Around the world we have become used to social distancing. This practice, which took us only a short while to internalise, protects us from catching or passing on Covid 19.  Now that lockdown is starting to lift, the impact of social distancing on children’s brain development is being examined.

This is to be welcomed. Never before, in living memory, have children and young people around the world, suffered from this level of systemic separation from their peer groups.  Whilst the second world war visited separation anxiety and attachment disruption on children of the world and the wars around the world continue to visit appalling trauma upon children,  Covid 19 brings a unique challenge to children. The complete severance of contact with the outside world is bound to have an impact on the developing brain because relationships build the brain. Devoid of contact with peers, the loss of relational space within which to do the work of developing neural pathways and pruning synapses, will inevitably impact upon a young person’s sense of self.

Whilst we are now entering the age of the social bubble, a way of gradually becoming exposed to more normal life, the impact of social distancing and especially of lockdown will be seen in children not in the here and now, but further down the line.  Whilst trauma causes responses in the brain which in turn create the need for defenses, behavioural impacts are seen not in the here and now but later, during developmental stages, which become challenging for children. This is where trauma shows.

The impact on children of the Covid 19 age will be important to understand because it will show us what happens when a child is suddenly removed from the relational world previously inhabited. Some parallels with divorce and separation are obvious here and I will be interested to see how the neuroscientists lead us to a greater understanding of disruption of attachments in relational space.

Divorce and separation interrupts a child’s felt sense of the world as well as the child’s external relational space. No longer able to communicate with mum and dad within the same day (as is possible when parents live together), a child must learn to navigate the world as if they are living in two emotional and psychological as well as physical bubbles.

Moving between those two bubbles, each of which has its own atmosphere, expectations, beliefs and spoken and unspoken views of the world outside, the child must navigate the significant task of managing their own attachment relationship with each parent as they make the crossing.  If one of those bubbles is hostile to the other, the entry into the atmosphere of that bubble will require a child to adapt their feelings, behaviours and create a ‘silo’ within the mind in which to keep their authentic feelings safe.  This is called compartmentalisation, a process of putting something into a mental bubble, on a shelf in the mind, where it can be forgotten until it is necessary to retrieve it.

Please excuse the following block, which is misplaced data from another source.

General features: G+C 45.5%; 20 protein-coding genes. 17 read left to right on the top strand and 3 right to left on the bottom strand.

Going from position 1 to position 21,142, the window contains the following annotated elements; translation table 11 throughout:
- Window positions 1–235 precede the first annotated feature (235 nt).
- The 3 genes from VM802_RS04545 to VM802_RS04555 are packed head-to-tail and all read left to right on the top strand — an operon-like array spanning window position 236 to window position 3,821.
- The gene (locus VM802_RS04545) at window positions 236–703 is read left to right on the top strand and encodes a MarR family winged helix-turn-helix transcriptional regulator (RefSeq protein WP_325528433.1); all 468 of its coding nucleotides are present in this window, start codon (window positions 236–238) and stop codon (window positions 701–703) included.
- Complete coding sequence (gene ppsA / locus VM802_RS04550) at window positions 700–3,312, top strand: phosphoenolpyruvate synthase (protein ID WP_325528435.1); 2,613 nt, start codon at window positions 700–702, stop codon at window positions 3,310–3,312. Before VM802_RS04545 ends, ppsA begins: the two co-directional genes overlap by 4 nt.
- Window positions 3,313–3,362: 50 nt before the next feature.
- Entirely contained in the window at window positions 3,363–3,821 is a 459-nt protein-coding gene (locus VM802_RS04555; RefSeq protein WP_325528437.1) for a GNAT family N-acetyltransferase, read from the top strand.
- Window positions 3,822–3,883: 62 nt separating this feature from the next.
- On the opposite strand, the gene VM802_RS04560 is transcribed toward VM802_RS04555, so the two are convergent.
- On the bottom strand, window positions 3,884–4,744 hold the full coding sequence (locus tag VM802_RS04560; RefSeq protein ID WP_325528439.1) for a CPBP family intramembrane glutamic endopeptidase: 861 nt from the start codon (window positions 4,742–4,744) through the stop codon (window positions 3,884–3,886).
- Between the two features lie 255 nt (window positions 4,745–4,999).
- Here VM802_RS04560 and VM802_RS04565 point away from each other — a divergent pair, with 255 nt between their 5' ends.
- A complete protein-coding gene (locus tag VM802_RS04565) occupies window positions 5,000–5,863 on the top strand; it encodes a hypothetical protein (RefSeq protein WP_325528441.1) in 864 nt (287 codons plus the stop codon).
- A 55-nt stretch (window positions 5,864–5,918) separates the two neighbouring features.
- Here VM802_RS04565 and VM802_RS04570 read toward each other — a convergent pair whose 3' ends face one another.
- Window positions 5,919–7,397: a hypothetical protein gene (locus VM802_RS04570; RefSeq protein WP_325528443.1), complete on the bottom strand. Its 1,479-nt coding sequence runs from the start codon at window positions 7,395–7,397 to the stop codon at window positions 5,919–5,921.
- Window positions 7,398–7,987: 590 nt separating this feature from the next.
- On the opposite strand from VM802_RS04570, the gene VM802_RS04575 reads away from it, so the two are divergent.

Compartmentalisation is like a bubble in the mind which is used by children to cope with the atmosphere within the bubbles they reside in.  It is my view that compartmentalisation is a precursor to self alienation, in which ego splitting occurs and the child develops what Winnicott called thefalse self.  When self alienation has occurred, usually when the child is confronted with the impossible dilemma of being able to live within the bubble of a hostile parent and love the other at the same time, the projection of this split upon the parents begins.  This is what is seen in parental alienation.  This is what causes the child to align with the atmosphere of one bubble and refuse to have any contact with the rejected parent’s bubble.

It seems to me therefore, that what we are seeing in the research around children of the Covid 19 age, is that the same risks to brain development are likely to be present in children who have already been socially isolated via the compartmentalisation and alienation process in divorce and separation.  The same sudden attachment disruption, the same withdrawal from a whole part of hitherto lived life and the same parental and societal support for this process.

In my work with adults who rejected a parent in childhood after divorce and separation, it is apparent that the process of splitting continues as an impact, even after reconnection with parent has occurred.   With the evidence of how attachment disruption and changed relational space impacts upon the pruning of neural pathways and synapses, it is entirely possible to think about how lack of intervention in cases of alienation of children, leaves them with life long challenges to overcome.

Now that we are all impacted by having to compartmentalise our lives, perhaps the time has arrived when the impact of the drastic changes that divorce and separation inflict upon the life chances of children, will be better understood.


To understand the impact of splitting on children of divorce and separation and to hear the most up to date thinking in treatment routes for children affected by alienation, the EAPAP Online Conference is open for registration here.

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